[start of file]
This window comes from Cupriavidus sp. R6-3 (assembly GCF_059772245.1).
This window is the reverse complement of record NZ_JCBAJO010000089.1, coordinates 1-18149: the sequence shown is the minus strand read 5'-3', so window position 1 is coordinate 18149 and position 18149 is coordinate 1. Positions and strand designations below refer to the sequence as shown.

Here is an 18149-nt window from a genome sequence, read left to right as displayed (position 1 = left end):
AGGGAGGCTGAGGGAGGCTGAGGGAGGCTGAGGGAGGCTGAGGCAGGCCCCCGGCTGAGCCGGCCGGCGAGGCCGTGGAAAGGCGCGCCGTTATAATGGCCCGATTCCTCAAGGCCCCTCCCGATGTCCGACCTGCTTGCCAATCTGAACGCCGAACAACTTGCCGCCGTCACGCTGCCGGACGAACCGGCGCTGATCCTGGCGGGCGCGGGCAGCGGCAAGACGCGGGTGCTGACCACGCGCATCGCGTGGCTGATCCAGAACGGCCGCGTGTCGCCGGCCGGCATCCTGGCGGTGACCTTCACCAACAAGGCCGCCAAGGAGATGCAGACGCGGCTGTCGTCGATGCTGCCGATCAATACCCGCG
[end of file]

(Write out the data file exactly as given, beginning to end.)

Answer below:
This window comes from Cupriavidus sp. R6-3 (assembly GCF_059772245.1).
This window is the reverse complement of record NZ_JCBAJO010000089.1, coordinates 1-18149: the sequence shown is the minus strand read 5'-3', so window position 1 is coordinate 18149 and position 18149 is coordinate 1. Positions and strand designations below refer to the sequence as shown.

Here is an 18149-nt window from a genome sequence, read left to right as displayed (position 1 = left end):
AGGGAGGCTGAGGGAGGCTGAGGGAGGCTGAGGGAGGCTGAGGCAGGCCCCCGGCTGAGCCGGCCGGCGAGGCCGTGGAAAGGCGCGCCGTTATAATGGCCCGATTCCTCAAGGCCCCTCCCGATGTCCGACCTGCTTGCCAATCTGAACGCCGAACAACTTGCCGCCGTCACGCTGCCGGACGAACCGGCGCTGATCCTGGCGGGCGCGGGCAGCGGCAAGACGCGGGTGCTGACCACGCGCATCGCGTGGCTGATCCAGAACGGCCGCGTGTCGCCGGCCGGCATCCTGGCGGTGACCTTCACCAACAAGGCCGCCAAGGAGATGCAGACGCGGCTGTCGTCGATGCTGCCGATCAATACCCGCG